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October 7, 2015


Saying No to Wal-Mart

A Gainesville tussle is one of several area battles involving the retailer.

Bob Snell | 9/1/2004
Some dubbed it "The Battle of Hogtown Creek," pitting Wal-Mart against an unusual coalition of environmentalists and small-business advocates in Gainesville.

At issue was Wal-Mart's plan to build a supercenter at NW 53rd Avenue and U.S. 441 near the headwaters of Hogtown Creek, a narrow, often-neglected stream that meanders through the college town. At the center of the controversy were city commissioners, whose infighting over business and zoning matters has grown increasingly vitriolic.

After a long and heated debate, Wal-Mart came out on the losing end of what many saw as a surprise decision. Citing concerns about the project's impact on the quality of the creek and sales at nearby businesses, commissioners voted 5-2 against the plan.

The Gainesville fight is the latest pitting the retail giant against northeast Florida residents and politicians. In Jacksonville, Southside residents have sued to keep Wal-Mart out, while residents of another congested area have questioned the city's decision to allow a supercenter and Super Target store at the same intersection. In the past several years, leaders have also rejected Wal-Mart stores in Mayport and Fernandina Beach.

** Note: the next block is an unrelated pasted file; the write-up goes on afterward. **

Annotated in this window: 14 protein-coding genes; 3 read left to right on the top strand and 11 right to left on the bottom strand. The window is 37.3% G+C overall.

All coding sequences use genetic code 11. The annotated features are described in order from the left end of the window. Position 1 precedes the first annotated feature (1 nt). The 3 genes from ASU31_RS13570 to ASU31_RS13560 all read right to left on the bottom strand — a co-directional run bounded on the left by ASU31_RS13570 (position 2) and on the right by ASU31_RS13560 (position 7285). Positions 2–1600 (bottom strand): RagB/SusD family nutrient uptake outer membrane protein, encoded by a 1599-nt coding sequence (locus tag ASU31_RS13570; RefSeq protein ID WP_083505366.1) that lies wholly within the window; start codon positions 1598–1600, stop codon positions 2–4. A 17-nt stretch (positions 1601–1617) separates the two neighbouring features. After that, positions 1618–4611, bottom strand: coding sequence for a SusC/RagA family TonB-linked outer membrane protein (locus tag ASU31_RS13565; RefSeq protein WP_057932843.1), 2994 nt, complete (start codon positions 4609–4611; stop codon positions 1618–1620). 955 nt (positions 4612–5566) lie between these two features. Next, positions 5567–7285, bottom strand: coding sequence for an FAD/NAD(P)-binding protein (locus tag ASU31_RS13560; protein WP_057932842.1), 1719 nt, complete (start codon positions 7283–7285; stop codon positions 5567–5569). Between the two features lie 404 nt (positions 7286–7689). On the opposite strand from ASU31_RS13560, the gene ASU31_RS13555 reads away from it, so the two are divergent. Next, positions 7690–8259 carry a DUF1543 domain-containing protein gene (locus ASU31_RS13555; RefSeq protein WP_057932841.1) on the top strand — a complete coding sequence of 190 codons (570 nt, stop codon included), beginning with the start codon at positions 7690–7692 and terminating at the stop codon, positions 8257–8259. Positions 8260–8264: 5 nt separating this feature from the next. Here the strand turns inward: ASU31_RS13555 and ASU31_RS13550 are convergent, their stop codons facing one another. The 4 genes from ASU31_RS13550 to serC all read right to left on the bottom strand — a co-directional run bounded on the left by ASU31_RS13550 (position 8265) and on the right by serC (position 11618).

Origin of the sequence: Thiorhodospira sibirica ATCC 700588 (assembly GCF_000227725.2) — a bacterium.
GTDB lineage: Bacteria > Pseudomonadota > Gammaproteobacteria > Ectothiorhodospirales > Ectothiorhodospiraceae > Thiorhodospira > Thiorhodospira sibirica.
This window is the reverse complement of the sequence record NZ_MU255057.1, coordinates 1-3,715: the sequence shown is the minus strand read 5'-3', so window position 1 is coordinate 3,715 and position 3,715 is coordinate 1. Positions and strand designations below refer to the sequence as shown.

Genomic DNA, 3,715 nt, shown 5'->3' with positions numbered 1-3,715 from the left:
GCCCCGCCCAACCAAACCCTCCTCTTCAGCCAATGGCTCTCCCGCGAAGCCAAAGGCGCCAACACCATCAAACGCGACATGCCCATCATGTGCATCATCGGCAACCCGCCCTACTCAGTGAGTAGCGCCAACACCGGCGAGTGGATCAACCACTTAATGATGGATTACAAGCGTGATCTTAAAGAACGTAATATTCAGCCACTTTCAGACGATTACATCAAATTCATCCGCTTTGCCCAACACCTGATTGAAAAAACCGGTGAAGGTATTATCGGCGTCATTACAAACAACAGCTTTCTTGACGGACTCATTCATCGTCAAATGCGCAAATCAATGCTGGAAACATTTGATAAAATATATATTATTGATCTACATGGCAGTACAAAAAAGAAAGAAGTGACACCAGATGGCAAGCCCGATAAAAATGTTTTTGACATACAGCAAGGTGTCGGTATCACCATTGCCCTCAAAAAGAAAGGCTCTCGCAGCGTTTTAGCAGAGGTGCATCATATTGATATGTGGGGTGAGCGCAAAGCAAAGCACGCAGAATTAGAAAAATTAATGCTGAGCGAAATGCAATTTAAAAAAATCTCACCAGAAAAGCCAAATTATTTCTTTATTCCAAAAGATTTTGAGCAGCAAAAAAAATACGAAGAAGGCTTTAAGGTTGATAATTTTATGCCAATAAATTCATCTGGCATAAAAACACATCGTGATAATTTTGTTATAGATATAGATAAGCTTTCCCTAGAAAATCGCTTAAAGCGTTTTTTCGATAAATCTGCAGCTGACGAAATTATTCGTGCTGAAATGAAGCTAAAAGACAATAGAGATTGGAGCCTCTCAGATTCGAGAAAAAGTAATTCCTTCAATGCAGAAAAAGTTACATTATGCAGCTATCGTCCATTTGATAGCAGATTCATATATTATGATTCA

Of course, not everyone cringes when Wal-Mart calls. In Baker County, a Wal-Mart distribution center has been hailed as the rural county's most important employer. The center has steadily added workers. In Alachua, not far from where Wal-Mart's Gainesville store met its demise, city commissioners are working closely with the company as it builds a distribution center near I-75.

Wal-Mart representatives told Gainesville commissioners they were counting on landing the 91-acre Hogtown Creek site, and for many weeks it appeared the company would get its way.

But at a tumultuous final meeting in June, City Commissioner Tony Domenech -- an early Wal-Mart supporter -- voted against altering the city's comprehensive plan to allow the store. Domenech cited his loyalty to local businesses and concern about undisclosed plans for the site.

Commissioner Chuck Chestnut, another early supporter, cited a series of national controversies -- including a gender-discrimination suit against the chain -- before voting against the final plan. "There is a perception that Wal-Mart has fallen short of being a good corporate citizen," Chestnut said.

Tags: Politics & Law, Northeast, Government/Politics & Law

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